Norquist's response to the millionaires was the oh-so-predictable "there's nothing stopping you guys from paying higher taxes; just send a check to the government!" Eric Schoenberg, adjunct associate professor at Columbia Business School, pointedly asked Norquist: "Would you be willing to sign a pledge where you're willing to forgo all the benefits that government provides? Are you willing to sign a pledge that says you don't want the U.S. military to protect you? That you will refuse to contact the police if somebody steals from you? That you will refuse to contact the fire department if your house is on fire? Because that's the equivalent! Why should you get a free ride? Why should you benefit from my willingness to support the government?" Norquist claims that if he didn't have to pay any taxes for it, he would indeed forgo all of those things. Schoenberg responded: "There's an easy way to do that: move to Somalia!" There's an idea. But of course hard-core ideologue Norquist attributes Somalia's problems to "too much government."

Norquist needs to be banished somewhere where not only does he not benefit from any past or present government services, but neither does anyone he might want to do business with. Picture what Norquist's no-taxes/no-government world would look like: Mad Max on steroids. No wonder these guys want everybody to carry a gun. They prefer the rule of the gun to the rule of law. This nightmare scenario would make feudalism look "advanced."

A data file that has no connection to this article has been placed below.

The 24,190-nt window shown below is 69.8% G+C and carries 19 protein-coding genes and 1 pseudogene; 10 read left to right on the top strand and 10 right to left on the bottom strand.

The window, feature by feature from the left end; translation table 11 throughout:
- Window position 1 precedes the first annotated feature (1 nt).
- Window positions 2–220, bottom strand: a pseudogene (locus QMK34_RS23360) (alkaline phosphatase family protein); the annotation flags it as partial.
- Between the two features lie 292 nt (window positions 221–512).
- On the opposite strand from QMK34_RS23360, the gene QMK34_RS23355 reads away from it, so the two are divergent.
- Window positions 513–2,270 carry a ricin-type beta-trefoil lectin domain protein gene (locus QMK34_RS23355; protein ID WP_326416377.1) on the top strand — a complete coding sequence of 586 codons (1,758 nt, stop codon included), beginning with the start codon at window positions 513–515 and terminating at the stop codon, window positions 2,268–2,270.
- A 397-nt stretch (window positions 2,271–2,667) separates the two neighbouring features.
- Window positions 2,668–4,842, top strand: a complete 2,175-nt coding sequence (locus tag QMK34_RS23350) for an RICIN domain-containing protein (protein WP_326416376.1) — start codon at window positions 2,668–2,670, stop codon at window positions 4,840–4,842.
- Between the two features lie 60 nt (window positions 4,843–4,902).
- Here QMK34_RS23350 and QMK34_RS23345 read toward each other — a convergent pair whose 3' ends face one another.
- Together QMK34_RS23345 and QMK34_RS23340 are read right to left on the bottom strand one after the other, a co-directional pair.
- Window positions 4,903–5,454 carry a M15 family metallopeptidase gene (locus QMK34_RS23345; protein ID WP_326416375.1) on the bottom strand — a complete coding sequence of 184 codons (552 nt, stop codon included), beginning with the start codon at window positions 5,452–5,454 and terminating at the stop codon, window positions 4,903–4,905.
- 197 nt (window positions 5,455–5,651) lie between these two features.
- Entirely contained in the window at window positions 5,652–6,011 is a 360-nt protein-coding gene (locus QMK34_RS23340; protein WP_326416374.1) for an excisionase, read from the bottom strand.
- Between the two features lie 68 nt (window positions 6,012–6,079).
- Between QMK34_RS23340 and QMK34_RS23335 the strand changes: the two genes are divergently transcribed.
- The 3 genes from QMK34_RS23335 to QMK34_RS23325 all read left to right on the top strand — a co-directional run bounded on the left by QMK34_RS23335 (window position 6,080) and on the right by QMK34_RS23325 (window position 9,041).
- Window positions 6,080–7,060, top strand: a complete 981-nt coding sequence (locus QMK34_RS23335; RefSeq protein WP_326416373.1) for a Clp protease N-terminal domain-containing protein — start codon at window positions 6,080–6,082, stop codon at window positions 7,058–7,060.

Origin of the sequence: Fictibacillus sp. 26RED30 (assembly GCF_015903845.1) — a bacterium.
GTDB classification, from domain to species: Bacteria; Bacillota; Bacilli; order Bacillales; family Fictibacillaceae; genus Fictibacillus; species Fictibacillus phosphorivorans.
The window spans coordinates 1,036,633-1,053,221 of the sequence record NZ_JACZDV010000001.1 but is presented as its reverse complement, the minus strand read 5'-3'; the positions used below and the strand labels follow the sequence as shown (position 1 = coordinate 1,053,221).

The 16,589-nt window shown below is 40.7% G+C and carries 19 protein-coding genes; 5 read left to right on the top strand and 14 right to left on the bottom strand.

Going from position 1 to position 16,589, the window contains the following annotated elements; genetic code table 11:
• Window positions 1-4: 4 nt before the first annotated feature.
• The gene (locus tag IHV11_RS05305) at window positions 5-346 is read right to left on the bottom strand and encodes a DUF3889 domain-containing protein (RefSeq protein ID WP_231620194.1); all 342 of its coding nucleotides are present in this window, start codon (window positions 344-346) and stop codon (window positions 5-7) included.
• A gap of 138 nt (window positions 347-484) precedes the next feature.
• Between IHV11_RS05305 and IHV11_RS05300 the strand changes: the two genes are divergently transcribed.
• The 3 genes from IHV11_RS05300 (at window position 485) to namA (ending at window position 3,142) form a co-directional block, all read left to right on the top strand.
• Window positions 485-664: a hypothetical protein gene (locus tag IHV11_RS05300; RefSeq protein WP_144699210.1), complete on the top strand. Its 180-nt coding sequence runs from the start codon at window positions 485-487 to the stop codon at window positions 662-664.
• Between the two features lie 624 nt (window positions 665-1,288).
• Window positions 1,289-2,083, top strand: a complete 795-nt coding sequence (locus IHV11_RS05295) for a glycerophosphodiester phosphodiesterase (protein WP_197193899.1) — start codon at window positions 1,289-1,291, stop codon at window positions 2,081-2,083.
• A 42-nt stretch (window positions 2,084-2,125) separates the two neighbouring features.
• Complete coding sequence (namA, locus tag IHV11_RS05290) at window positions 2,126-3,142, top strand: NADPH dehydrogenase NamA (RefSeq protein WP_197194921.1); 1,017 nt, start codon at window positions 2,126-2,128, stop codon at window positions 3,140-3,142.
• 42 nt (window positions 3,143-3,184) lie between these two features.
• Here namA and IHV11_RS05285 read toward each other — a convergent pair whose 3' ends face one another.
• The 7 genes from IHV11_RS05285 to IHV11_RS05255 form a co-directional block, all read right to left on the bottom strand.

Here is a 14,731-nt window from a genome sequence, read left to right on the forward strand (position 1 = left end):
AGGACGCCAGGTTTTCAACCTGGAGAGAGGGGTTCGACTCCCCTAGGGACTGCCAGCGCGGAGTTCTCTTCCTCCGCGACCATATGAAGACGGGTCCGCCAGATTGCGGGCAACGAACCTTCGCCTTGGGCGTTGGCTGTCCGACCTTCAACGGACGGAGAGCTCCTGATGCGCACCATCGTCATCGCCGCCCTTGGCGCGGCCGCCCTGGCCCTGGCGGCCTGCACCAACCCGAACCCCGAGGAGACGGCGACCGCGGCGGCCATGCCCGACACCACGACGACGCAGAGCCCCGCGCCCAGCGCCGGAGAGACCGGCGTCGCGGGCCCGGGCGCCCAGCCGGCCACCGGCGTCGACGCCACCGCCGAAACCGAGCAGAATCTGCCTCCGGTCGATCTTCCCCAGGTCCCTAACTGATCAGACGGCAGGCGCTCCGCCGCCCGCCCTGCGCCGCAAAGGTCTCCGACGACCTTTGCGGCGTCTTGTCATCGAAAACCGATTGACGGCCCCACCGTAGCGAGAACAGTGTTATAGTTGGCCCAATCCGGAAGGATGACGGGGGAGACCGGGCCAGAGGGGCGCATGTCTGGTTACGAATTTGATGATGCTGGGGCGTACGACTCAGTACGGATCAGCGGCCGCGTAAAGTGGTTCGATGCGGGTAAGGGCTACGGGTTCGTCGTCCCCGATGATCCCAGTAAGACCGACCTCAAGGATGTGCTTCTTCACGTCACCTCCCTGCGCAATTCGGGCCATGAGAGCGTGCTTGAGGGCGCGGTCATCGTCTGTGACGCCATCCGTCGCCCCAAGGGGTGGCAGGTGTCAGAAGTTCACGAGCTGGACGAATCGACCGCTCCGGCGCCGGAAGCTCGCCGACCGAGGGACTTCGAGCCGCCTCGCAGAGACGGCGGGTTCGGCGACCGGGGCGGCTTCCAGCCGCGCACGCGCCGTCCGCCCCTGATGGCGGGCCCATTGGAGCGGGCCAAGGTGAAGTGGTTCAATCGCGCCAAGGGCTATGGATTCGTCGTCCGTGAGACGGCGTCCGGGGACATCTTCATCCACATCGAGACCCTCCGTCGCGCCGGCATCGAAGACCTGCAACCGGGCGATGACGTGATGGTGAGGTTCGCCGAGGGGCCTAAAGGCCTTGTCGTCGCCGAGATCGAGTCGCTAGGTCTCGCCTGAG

Mr. Norquist, you are the hack. In fact, you are a greedy old hack who hasn't advanced any more than a selfish, immature, immoral 12-year-old. Paying taxes is not a partisan activity, sir. (Ooh, is it possible that I'm channeling Keith Olbermann?) Paying taxes is a matter of patriotism and duty and concern for the well-being of our country, all of our country. Your moral bankruptcy compels you to care only for yourself. Somalia is too good for you. You really deserve to live somewhere where there are no public services and no rule of law. I suggest you go beyond the Thunderdome.

Thursday, November 17, 2011

Clipboard Army

At this moment I'm printing out petitions—lots of them—on my totally crappy printer that I have to feed one page at a time. Don't care. Gotta print 'em. Gotta do it.

I would totally love to be able to go stand on a street corner or go door to door collecting signatures, but alas, my body just won't go along for that ride. So here's the plan: I'm going to take my li'l ol' clipboard with me everywhere I go until we're done. I'm thinking about hanging out at my local coffee dive with my clipboard nice and visible. And I signed up to help the recall folks in the office.

To print out petitions to recall both Scott Walker and Rebecca Kleefisch (the lieutenant governor), go to United Wisconsin to Recall Walker. On the right side of the page, click on "Print a petition for recall." You may have to futz with landscaping, as I did, to get the petitions to print out correctly. (The actual petitions are pages 2 and 3. The rest of the pages are instructions and talking points.) Read all the instructions carefully and follow them carefully.

Ten thousand signatures a day. That's how many we need just to get phase 1 of the Recall done. That's a lot, folks. So no slacking off. This is big-time serious business. If we really want this, and I know we do, we're going to have to work really hard for it. Don't worry about what you can't do. Just do what you can, and encourage your friends to do the same. Don't be ashamed to be a member of the clipboard army. In fact, you should be proud. Very, very proud. After all, this is what democracy looks like.